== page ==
Probate Lawyer and Estate Administration
When a family has suffered the loss of a loved one, they are faced with difficult decisions during a time of mourning. Hiring an experienced New York Probate Attorney is very important step to get the help you need. Choosing Boyer Law Firm to assist you in settling the estate’s affairs should add clarity, efficiency, and peace of mind to your loved one’s estate settlement and probate proceedings. Boyer Law Firm works with the family to demystify New York’s sometimes difficult probate procedures, laws and rules. Only through aggressive representation and compassionate care will your family ease the tension in this difficult situation.
Why Hire a Probate Lawyer in New York?
Tackling the administration of the Estate should not be painful or overly burdensome if you hire an ethical attorney interested in a fair settlement of the affairs. The adverse consequences financially, legally, and emotionally are too high.
The New York Probate Process
The responsibility of who will administer the estate is usually set forth in the Last Will and Testament, and is called the executor. If you are appointed as the fiduciary (Executor/ix or Administrator) of an estate, you are under a legal obligation to settle the decedent’s estate in a timely manner, and for the benefit of those taking under the will.
A fiduciary is someone who is legally responsibility (liable) for taking care of the property of another person for the benefit of that person. Society, the courts, and your family must trust that person to be accountable and manage the affairs in an ethical, legal and moral way. If the fiduciary fails, litigation normally results. The repercussions of mishandling the affairs or breaching that loyalty to the estate can be especially severe, and result in personal liability. Familiarizing yourself with your fiduciary obligations is vital. An experienced attorney will advise and protect the executor from legal and financial liability.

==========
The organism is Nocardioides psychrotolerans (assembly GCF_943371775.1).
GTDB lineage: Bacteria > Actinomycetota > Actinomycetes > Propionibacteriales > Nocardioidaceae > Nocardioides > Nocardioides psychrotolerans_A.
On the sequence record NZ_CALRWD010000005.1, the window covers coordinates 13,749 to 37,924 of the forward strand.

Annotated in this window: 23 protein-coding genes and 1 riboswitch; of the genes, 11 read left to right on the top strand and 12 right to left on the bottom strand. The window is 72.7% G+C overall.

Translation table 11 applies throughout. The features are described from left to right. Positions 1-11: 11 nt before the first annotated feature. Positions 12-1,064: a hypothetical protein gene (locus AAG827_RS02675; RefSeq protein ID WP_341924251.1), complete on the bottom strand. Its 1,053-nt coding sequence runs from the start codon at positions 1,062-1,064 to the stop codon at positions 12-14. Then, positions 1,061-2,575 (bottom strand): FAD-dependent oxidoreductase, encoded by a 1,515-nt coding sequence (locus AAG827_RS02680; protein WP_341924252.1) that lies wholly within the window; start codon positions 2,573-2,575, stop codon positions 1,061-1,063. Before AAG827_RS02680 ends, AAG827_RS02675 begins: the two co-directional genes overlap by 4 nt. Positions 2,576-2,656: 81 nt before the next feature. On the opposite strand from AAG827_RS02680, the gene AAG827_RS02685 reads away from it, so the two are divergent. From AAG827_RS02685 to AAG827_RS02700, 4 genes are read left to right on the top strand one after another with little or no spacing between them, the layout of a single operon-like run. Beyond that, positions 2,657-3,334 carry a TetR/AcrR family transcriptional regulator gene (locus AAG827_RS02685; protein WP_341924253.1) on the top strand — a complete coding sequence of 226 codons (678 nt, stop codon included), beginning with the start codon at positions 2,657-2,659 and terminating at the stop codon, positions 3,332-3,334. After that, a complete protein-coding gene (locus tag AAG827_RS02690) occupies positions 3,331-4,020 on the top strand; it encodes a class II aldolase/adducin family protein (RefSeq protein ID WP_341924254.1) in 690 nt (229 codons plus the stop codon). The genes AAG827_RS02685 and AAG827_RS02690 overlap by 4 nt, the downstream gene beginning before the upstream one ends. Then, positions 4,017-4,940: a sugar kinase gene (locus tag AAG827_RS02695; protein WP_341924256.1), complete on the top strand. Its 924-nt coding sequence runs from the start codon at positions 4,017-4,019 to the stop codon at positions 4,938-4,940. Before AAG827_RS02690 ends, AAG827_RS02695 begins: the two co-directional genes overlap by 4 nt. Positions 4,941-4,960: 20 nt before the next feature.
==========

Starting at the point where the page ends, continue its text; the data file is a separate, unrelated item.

When a person dies without a will, courts refer to that as dying “intestate.” When this happens, a fiduciary is needed to wind up the estate in accordance with the local law or statute, and is called an “administration.” During the administration, the fiduciary will allocate the property (both real and personal) following the statutory breakdowns for parents, children, uncles, and even grandparents of the decedent.
When money and death are involved, the fiduciary needs to hire competent attorneys to advise them on how to allocate the assets of the estate, pay the estates bills and wind up the affairs of the person’s life.
Property and assets titled jointly with others, or in the name of a trust often do not pass “through the estate” and are not probated, typically resulting in greater privacy and lower administrative costs. Hiring an attorney to understand the complex life of the decedent will often speed the distribution of those assets that do pass through the estate to the beneficiary.